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New Charleston company offering 'full-service proposal planning' to future fiancées

Propose Charleston

A new company, Propose Charleston, is professionally planning marriage proposals for clients. Jen Keys Photography/Provided

Everyone loves a proposal story, but possibly no one loves them as much as Jena Clem, an event planner and founder of a new full-service proposal planning business, Propose Charleston.

Though a relatively new addition to the wedding industry, professional proposal planners are being called on more and more to help future fiancées pop the question. 

Clients choose from different package options, ranging from an about hour-long proposal to a four-hour romantic excursion. The proposer pays for Clem's planning time, as well as the components of the proposal itself, like a photographer, a picnic meal or tickets into an area attraction.

Clem said she'll also plan proposal parties — soirees with family and friends that usually immediately follow when someone says "yes" — as an add-on. She'll even go ring shopping with a client.  

It's, quite literally, a labor of love for her. Working as an event planner at the Gibbes Museum of Art, Clem often showed the venue to soon-to-be newlyweds. 

"The first question I always asked was, 'How did you propose?'" she said. 

Clem considered a proposal planning concept for a while before really starting to pursue the idea this summer. 

Picnic for Propose Charleston proposal at Magnolia

For a proposal last month at Magnolia Plantation, Jena Clem staged a picnic for the couple. She lined a path to the setup with pink rose petals. Jen Keys Photography/Provided

Now, Clem is accepting clients and, just a couple weeks ago, planned a proposal at Magnolia Plantation for a young man from the Upstate. Before the couple arrived, she set up a picnic in the gardens and slipped a specially marked and highlighted map to the person working at the ticket counter, who she filled in on the plan. 

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At the spot Clem and the future groom picked out for the actual proposal, she arranged the stones on the path into the shape of a heart so he could find it and be at the best angle for the photographer who Clem had hiding.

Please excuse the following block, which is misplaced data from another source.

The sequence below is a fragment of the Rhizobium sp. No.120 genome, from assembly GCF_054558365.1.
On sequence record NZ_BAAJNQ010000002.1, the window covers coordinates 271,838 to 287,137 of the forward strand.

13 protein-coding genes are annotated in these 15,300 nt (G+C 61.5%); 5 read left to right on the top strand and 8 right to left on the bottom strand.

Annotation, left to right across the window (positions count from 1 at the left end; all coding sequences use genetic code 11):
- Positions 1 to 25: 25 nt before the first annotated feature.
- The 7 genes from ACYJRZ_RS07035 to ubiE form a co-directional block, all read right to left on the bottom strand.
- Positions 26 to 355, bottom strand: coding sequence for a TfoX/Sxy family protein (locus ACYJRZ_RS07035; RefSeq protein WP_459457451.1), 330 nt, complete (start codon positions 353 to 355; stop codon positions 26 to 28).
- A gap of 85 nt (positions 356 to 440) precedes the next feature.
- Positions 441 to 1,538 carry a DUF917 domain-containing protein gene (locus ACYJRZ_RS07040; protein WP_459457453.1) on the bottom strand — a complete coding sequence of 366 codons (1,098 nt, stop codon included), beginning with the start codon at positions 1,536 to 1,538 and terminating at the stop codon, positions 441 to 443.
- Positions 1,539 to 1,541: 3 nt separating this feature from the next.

And just before he popped the question, Clem warned a passing tour group to wait in the wings so they wouldn't walk in on their moment. 

Clem said she thinks her company will fill a gap in the local wedding and hospitality market. She said area event planners told her they get calls about planning proposals, but many event planners have set spending minimums that are well above what most people budget, even for a professionally planned proposal. 

Her company fits that niche, she said, and proposal planning is only getting more popular. 

"It's all about expectations," Clem said. "Everyone wants a great proposal story." 

Proposal planning businesses started popping up over the last decade with companies like the Heart Bandits and YES Girl, which both advertise custom proposal planning across the U.S. and internationally. There are just a few city-specific companies, like Citygirl Proposals in Chicago or This Magic Moment in Las Vegas

Some Charleston hotels offer their own proposal packages. The Inn at Middleton Place can provide a special suite and champagne on arrival to couples planning to get engaged on the grounds. At the King Charles Inn, future fiancées get a two-night stay, a helicopter ride, a musician on-site and drone videography of the proposal as part of a $6,000 package

Clem's company will be the first Charleston-based proposal planning business, and she's also working on forming partnerships with local hotels and resorts to plan proposals for their guests. 

Though her focus now is in the Charleston area, Clem said she hopes to eventually expand the business to work with clients in other Southeast cities like Asheville, Savannah, Nashville or Atlanta

Reach Emily Williams at 843-937-5553. Follow her on Twitter @emilye_williams.

Emily Williams is a business reporter at The Post and Courier, covering tourism and employment. She also writes the Business Headlines newsletter, which is published twice a week. Before moving to Charleston, her byline appeared in The Boston Globe.

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